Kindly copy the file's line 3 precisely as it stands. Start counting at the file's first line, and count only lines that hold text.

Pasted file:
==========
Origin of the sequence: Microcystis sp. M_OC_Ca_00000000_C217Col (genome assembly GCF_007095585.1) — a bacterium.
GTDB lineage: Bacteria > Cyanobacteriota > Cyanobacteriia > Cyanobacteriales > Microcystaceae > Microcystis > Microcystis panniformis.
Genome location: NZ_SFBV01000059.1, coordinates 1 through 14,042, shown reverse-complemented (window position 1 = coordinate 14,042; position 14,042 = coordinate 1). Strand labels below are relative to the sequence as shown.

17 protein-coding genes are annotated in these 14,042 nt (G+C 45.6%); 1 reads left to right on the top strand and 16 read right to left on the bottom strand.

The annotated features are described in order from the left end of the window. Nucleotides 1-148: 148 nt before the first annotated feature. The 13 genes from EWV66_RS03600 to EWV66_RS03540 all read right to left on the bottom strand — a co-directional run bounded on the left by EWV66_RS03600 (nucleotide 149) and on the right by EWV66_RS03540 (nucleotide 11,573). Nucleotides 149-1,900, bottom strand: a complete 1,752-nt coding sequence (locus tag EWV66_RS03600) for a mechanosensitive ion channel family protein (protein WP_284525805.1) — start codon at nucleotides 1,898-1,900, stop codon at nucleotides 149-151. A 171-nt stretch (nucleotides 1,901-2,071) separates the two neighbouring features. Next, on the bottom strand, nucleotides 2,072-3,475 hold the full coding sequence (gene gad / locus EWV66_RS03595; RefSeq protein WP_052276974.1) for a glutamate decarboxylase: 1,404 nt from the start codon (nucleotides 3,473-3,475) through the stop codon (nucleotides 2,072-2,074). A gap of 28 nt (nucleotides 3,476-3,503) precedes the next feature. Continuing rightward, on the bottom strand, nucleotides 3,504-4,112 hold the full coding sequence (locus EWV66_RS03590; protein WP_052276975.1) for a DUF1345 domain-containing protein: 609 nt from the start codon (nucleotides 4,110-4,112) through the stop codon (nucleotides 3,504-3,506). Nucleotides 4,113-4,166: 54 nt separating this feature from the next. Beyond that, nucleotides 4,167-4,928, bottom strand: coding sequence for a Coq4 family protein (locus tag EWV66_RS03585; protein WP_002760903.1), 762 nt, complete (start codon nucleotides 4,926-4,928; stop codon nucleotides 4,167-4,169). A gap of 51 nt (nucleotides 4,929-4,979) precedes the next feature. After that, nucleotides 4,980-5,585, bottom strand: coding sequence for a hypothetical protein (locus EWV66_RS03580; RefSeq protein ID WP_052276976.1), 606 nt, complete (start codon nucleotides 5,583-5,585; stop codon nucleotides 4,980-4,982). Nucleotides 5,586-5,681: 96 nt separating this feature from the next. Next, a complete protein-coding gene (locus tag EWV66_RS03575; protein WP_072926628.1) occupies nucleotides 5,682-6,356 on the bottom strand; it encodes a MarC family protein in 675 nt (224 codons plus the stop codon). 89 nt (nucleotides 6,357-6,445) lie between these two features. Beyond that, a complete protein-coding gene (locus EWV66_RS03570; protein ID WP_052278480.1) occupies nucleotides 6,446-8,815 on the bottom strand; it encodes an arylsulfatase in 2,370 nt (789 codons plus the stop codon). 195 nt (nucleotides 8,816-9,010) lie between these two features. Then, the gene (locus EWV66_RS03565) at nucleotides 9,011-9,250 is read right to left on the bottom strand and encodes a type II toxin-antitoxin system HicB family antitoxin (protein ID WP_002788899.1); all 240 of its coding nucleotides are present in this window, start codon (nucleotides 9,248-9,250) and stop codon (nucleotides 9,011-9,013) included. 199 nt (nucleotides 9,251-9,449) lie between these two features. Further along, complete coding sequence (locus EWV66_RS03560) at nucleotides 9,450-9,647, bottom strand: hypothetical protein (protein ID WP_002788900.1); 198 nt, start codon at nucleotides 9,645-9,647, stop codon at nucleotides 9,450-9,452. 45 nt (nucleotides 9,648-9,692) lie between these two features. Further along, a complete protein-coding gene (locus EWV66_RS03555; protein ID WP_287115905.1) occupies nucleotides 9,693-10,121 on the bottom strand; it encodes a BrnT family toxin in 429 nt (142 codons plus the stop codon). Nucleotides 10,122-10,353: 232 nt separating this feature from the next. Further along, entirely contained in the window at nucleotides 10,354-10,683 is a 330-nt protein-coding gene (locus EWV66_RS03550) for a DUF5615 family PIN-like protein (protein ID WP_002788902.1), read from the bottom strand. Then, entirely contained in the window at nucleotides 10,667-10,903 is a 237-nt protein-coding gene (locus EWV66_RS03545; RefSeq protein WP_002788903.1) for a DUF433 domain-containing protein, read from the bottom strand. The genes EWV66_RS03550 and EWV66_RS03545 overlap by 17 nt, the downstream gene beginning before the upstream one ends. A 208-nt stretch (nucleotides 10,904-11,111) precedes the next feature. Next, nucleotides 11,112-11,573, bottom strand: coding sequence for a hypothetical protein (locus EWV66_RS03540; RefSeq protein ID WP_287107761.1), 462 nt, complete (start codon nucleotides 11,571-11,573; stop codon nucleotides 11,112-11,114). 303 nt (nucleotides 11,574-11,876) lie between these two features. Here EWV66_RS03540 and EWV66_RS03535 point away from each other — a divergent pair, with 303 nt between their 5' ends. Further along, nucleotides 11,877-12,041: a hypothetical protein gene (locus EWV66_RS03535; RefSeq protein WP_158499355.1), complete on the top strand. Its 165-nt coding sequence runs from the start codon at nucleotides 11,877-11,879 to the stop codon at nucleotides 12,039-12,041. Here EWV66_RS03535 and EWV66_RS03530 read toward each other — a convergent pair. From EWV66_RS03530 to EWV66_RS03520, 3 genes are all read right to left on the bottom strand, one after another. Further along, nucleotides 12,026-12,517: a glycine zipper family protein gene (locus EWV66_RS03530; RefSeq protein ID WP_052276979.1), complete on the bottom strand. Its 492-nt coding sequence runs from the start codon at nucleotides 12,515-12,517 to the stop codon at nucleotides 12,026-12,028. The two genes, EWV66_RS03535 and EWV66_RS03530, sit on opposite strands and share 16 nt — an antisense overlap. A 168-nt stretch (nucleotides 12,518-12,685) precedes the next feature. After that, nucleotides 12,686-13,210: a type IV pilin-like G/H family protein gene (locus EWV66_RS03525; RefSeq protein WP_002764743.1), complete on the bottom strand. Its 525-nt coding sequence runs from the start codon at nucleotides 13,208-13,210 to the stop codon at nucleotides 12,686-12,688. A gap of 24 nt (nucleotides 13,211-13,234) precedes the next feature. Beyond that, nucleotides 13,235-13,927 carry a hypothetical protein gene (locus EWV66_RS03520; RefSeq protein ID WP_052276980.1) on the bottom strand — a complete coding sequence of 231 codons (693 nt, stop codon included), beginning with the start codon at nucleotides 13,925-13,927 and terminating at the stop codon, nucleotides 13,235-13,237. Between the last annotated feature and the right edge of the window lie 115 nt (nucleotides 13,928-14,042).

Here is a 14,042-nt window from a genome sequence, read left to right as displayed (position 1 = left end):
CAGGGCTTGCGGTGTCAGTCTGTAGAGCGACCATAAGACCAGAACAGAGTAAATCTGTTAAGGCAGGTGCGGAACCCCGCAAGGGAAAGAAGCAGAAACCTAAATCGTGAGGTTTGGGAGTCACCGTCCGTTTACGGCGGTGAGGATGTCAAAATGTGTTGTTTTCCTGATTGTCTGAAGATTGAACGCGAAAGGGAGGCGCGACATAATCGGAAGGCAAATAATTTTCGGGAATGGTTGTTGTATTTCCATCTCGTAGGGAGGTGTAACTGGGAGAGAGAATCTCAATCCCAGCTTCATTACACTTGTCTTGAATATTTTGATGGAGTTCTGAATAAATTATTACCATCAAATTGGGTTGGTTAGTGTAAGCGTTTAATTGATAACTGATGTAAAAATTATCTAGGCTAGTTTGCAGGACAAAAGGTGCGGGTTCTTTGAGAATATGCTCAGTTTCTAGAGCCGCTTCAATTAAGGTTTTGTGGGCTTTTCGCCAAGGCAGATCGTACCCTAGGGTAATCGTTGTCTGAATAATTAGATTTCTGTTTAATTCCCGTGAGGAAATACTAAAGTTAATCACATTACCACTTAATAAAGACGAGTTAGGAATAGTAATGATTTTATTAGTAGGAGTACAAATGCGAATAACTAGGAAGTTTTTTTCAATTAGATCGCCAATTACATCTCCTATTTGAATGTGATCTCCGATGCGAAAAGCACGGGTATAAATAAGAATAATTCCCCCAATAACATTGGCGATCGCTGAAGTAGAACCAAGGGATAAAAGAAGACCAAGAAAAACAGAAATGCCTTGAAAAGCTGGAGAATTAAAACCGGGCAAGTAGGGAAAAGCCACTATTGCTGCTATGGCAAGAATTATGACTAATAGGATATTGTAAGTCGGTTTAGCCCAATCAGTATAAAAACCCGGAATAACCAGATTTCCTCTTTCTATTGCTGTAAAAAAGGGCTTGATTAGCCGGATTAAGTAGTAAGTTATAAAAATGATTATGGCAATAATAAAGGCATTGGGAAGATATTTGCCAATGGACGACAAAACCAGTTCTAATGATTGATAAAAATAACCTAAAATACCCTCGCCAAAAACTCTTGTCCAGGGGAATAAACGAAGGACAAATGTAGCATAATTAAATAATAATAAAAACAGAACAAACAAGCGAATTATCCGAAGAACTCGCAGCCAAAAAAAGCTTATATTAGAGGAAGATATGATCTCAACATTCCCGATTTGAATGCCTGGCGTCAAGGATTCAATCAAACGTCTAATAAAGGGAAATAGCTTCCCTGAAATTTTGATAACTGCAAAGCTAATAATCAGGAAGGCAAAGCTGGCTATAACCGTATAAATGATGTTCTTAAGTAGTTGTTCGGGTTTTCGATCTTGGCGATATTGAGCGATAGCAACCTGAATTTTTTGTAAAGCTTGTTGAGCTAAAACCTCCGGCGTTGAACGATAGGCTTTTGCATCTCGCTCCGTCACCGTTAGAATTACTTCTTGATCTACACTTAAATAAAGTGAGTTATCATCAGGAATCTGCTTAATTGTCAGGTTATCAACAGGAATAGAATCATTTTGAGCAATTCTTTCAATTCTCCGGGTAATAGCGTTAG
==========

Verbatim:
Genome location: NZ_SFBV01000059.1, coordinates 1 through 14,042, shown reverse-complemented (window position 1 = coordinate 14,042; position 14,042 = coordinate 1). Strand labels below are relative to the sequence as shown.